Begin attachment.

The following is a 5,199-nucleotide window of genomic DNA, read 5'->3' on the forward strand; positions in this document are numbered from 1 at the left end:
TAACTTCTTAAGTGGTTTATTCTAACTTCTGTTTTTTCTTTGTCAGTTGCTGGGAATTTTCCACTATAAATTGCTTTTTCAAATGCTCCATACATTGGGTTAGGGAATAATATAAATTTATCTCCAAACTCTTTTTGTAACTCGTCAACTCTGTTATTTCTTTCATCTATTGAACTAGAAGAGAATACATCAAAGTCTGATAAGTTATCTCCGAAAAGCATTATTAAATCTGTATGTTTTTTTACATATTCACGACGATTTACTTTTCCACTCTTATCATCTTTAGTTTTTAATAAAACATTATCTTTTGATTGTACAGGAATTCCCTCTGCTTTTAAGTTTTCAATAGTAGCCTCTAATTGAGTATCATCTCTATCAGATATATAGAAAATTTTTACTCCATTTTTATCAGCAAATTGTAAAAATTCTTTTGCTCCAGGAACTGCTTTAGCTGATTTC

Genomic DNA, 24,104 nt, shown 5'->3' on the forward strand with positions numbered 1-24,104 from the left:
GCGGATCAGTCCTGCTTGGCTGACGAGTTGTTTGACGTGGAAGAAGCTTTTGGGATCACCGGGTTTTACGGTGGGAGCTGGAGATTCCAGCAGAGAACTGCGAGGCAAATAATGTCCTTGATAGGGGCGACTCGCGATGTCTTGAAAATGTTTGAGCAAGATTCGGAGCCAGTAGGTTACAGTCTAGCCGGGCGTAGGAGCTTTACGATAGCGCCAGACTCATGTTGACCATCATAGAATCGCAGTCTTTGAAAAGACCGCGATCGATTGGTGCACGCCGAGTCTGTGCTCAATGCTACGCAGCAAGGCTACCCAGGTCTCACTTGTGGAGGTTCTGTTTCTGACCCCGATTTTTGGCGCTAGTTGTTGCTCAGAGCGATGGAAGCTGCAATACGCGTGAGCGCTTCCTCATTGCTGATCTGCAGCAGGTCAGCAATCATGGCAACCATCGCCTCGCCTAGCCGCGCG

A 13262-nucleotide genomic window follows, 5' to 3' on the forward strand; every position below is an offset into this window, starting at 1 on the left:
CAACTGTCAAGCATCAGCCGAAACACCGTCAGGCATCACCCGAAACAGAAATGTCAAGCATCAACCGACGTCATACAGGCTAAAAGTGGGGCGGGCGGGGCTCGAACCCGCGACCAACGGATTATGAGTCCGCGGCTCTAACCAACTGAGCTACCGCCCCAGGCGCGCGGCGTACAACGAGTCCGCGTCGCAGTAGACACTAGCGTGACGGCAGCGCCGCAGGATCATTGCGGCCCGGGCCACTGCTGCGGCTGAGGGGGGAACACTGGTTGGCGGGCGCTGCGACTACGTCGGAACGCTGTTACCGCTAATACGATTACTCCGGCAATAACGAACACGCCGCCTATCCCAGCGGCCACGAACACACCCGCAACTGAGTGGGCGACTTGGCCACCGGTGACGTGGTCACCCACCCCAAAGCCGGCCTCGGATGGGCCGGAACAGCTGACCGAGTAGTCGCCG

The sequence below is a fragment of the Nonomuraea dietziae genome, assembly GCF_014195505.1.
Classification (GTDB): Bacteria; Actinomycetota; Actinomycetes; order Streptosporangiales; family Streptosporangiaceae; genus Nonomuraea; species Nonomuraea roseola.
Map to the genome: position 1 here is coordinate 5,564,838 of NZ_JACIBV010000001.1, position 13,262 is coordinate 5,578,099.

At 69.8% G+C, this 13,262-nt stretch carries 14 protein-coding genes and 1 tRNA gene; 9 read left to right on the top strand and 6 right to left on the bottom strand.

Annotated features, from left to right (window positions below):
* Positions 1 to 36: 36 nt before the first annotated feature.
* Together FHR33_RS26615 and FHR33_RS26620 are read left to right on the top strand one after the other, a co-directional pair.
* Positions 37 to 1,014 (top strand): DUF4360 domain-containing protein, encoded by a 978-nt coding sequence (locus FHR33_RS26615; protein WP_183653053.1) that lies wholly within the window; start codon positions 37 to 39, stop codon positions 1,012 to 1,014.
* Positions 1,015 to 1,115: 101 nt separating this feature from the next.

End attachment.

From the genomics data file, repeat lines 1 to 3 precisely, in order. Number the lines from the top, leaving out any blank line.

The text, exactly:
The following is a 5,199-nucleotide window of genomic DNA, read 5'->3' on the forward strand; positions in this document are numbered from 1 at the left end:
TAACTTCTTAAGTGGTTTATTCTAACTTCTGTTTTTTCTTTGTCAGTTGCTGGGAATTTTCCACTATAAATTGCTTTTTCAAATGCTCCATACATTGGGTTAGGGAATAATATAAATTTATCTCCAAACTCTTTTTGTAACTCGTCAACTCTGTTATTTCTTTCATCTATTGAACTAGAAGAGAATACATCAAAGTCTGATAAGTTATCTCCGAAAAGCATTATTAAATCTGTATGTTTTTTTACATATTCACGACGATTTACTTTTCCACTCTTATCATCTTTAGTTTTTAATAAAACATTATCTTTTGATTGTACAGGAATTCCCTCTGCTTTTAAGTTTTCAATAGTAGCCTCTAATTGAGTATCATCTCTATCAGATATATAGAAAATTTTTACTCCATTTTTATCAGCAAATTGTAAAAATTCTTTTGCTCCAGGAACTGCTTTAGCTGATTTC

Genomic DNA, 24,104 nt, shown 5'->3' on the forward strand with positions numbered 1-24,104 from the left: